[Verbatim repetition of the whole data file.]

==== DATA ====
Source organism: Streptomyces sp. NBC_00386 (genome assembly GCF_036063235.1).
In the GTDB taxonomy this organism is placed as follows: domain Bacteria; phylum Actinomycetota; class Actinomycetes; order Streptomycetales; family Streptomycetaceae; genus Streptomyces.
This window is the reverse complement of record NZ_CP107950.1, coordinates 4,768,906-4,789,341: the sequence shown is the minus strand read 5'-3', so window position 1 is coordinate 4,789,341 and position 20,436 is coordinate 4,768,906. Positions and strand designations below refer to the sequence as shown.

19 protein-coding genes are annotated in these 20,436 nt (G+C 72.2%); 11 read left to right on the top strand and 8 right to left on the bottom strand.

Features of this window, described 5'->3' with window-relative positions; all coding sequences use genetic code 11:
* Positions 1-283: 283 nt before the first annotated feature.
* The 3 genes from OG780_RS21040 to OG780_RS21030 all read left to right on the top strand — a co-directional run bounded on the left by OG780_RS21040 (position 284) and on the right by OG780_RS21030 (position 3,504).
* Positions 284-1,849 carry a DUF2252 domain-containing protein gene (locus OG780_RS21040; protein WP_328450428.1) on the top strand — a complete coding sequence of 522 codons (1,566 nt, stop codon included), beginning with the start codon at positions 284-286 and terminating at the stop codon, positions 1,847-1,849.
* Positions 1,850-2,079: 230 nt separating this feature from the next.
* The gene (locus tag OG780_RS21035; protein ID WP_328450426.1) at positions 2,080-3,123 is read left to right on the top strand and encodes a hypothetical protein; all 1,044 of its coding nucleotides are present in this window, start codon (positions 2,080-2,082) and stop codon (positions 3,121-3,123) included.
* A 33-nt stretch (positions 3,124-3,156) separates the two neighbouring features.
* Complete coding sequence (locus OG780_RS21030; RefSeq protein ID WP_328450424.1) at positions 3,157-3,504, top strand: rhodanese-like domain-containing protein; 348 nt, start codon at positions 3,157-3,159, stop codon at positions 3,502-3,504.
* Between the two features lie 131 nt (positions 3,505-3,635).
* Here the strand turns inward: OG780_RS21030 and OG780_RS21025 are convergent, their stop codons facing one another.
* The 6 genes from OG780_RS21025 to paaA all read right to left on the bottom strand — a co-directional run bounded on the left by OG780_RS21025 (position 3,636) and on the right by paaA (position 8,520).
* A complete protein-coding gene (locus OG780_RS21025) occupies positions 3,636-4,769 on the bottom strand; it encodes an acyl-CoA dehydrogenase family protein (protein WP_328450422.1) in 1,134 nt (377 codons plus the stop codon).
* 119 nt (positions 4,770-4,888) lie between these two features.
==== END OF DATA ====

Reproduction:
Source organism: Streptomyces sp. NBC_00386 (genome assembly GCF_036063235.1).
In the GTDB taxonomy this organism is placed as follows: domain Bacteria; phylum Actinomycetota; class Actinomycetes; order Streptomycetales; family Streptomycetaceae; genus Streptomyces.
This window is the reverse complement of record NZ_CP107950.1, coordinates 4,768,906-4,789,341: the sequence shown is the minus strand read 5'-3', so window position 1 is coordinate 4,789,341 and position 20,436 is coordinate 4,768,906. Positions and strand designations below refer to the sequence as shown.

19 protein-coding genes are annotated in these 20,436 nt (G+C 72.2%); 11 read left to right on the top strand and 8 right to left on the bottom strand.

Features of this window, described 5'->3' with window-relative positions; all coding sequences use genetic code 11:
* Positions 1-283: 283 nt before the first annotated feature.
* The 3 genes from OG780_RS21040 to OG780_RS21030 all read left to right on the top strand — a co-directional run bounded on the left by OG780_RS21040 (position 284) and on the right by OG780_RS21030 (position 3,504).
* Positions 284-1,849 carry a DUF2252 domain-containing protein gene (locus OG780_RS21040; protein WP_328450428.1) on the top strand — a complete coding sequence of 522 codons (1,566 nt, stop codon included), beginning with the start codon at positions 284-286 and terminating at the stop codon, positions 1,847-1,849.
* Positions 1,850-2,079: 230 nt separating this feature from the next.
* The gene (locus tag OG780_RS21035; protein ID WP_328450426.1) at positions 2,080-3,123 is read left to right on the top strand and encodes a hypothetical protein; all 1,044 of its coding nucleotides are present in this window, start codon (positions 2,080-2,082) and stop codon (positions 3,121-3,123) included.
* A 33-nt stretch (positions 3,124-3,156) separates the two neighbouring features.
* Complete coding sequence (locus OG780_RS21030; RefSeq protein ID WP_328450424.1) at positions 3,157-3,504, top strand: rhodanese-like domain-containing protein; 348 nt, start codon at positions 3,157-3,159, stop codon at positions 3,502-3,504.
* Between the two features lie 131 nt (positions 3,505-3,635).
* Here the strand turns inward: OG780_RS21030 and OG780_RS21025 are convergent, their stop codons facing one another.
* The 6 genes from OG780_RS21025 to paaA all read right to left on the bottom strand — a co-directional run bounded on the left by OG780_RS21025 (position 3,636) and on the right by paaA (position 8,520).
* A complete protein-coding gene (locus OG780_RS21025) occupies positions 3,636-4,769 on the bottom strand; it encodes an acyl-CoA dehydrogenase family protein (protein WP_328450422.1) in 1,134 nt (377 codons plus the stop codon).
* 119 nt (positions 4,770-4,888) lie between these two features.